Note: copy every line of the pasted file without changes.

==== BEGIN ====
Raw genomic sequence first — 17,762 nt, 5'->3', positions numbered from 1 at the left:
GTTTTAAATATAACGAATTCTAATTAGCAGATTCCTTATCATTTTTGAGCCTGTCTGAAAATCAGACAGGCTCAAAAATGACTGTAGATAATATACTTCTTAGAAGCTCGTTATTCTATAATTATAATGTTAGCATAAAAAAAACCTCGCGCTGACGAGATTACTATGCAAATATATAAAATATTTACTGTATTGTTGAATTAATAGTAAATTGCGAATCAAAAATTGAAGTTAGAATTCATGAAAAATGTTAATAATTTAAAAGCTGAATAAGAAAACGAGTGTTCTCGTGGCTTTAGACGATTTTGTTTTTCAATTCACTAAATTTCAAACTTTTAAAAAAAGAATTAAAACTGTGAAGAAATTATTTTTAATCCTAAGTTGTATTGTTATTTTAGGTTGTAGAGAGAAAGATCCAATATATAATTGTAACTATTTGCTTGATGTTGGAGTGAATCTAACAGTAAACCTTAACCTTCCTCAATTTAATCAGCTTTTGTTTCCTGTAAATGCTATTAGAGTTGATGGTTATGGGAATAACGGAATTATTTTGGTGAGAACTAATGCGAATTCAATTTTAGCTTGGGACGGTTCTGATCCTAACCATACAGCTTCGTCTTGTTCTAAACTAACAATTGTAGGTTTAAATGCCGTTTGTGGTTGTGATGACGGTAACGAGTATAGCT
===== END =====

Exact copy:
Raw genomic sequence first — 17,762 nt, 5'->3', positions numbered from 1 at the left:
GTTTTAAATATAACGAATTCTAATTAGCAGATTCCTTATCATTTTTGAGCCTGTCTGAAAATCAGACAGGCTCAAAAATGACTGTAGATAATATACTTCTTAGAAGCTCGTTATTCTATAATTATAATGTTAGCATAAAAAAAACCTCGCGCTGACGAGATTACTATGCAAATATATAAAATATTTACTGTATTGTTGAATTAATAGTAAATTGCGAATCAAAAATTGAAGTTAGAATTCATGAAAAATGTTAATAATTTAAAAGCTGAATAAGAAAACGAGTGTTCTCGTGGCTTTAGACGATTTTGTTTTTCAATTCACTAAATTTCAAACTTTTAAAAAAAGAATTAAAACTGTGAAGAAATTATTTTTAATCCTAAGTTGTATTGTTATTTTAGGTTGTAGAGAGAAAGATCCAATATATAATTGTAACTATTTGCTTGATGTTGGAGTGAATCTAACAGTAAACCTTAACCTTCCTCAATTTAATCAGCTTTTGTTTCCTGTAAATGCTATTAGAGTTGATGGTTATGGGAATAACGGAATTATTTTGGTGAGAACTAATGCGAATTCAATTTTAGCTTGGGACGGTTCTGATCCTAACCATACAGCTTCGTCTTGTTCTAAACTAACAATTGTAGGTTTAAATGCCGTTTGTGGTTGTGATGACGGTAACGAGTATAGCT